Monday, August 27, 2007

Back to school word challenge

I can almost hear the collective groans of students heading back to school this week. I’m actually a little sad because the guy who plays piano for my worship team on Sundays is heading down south to college on Thursday, and yesterday was his last time playing worship for me for a long time. I’m especially sad because he’s, well, brilliant at piano.

Anyway, yesterday we said goodbye to students heading off to college and talked to other students who’ve already started classes (poor guys).

While the start of school isn’t necessarily a cause for jubilation, I want to challenge you to pick a particular word or scripture for this coming year. Spend some quality time in prayer with God—more than a couple minutes, anyway—and ask Him what He wants you to focus on for this year.

It might be a challenge to your habits, like patience or discipline. Or it might be a spiritual challenge, like thankfulness or joy or respect for your parents.

God will give you that word if you ask Him. And if you write it up on your wall or bulletin board (or maybe as the screensaver on your computer), you’ll remember it this coming year.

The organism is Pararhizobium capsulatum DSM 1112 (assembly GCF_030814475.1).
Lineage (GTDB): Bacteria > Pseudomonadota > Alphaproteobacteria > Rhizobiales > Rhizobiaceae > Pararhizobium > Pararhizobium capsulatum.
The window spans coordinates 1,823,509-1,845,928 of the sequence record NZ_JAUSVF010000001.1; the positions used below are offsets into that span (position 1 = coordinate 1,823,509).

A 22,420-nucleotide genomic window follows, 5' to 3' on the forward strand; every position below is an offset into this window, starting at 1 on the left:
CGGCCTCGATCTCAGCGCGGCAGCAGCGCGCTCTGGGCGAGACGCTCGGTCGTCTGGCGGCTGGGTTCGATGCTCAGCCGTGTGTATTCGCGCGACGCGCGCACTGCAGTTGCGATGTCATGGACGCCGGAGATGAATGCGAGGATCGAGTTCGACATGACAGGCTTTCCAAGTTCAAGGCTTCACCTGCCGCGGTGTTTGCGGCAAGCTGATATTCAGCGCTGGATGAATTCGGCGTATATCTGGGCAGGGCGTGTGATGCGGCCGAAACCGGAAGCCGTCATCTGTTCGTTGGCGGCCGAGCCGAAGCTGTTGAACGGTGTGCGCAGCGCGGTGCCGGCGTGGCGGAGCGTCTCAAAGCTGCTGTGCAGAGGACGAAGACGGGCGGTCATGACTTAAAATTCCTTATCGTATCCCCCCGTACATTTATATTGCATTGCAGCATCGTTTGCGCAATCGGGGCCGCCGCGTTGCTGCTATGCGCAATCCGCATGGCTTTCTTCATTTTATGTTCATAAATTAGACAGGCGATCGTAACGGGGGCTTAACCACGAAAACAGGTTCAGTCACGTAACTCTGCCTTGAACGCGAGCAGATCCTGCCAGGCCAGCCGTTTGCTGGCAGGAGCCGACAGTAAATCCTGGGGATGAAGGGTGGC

Your word might end up being your lifeline this year. God always has something He wants to grow in us, and I’ve found that this “word for the year” works to help me focus on what He’s doing in me.

So spend a few minutes in prayer, in your Bible, in private worship. Ask Him to give you that word, and watch Him transform you and your coming school year.

Sunday, August 26, 2007

Drawing Lessons

I was struck with a verse the other day in my Sunday school class. And no, I don’t mean physically. ☺

“Draw near to God, and He will draw near to you.” – James 4:8.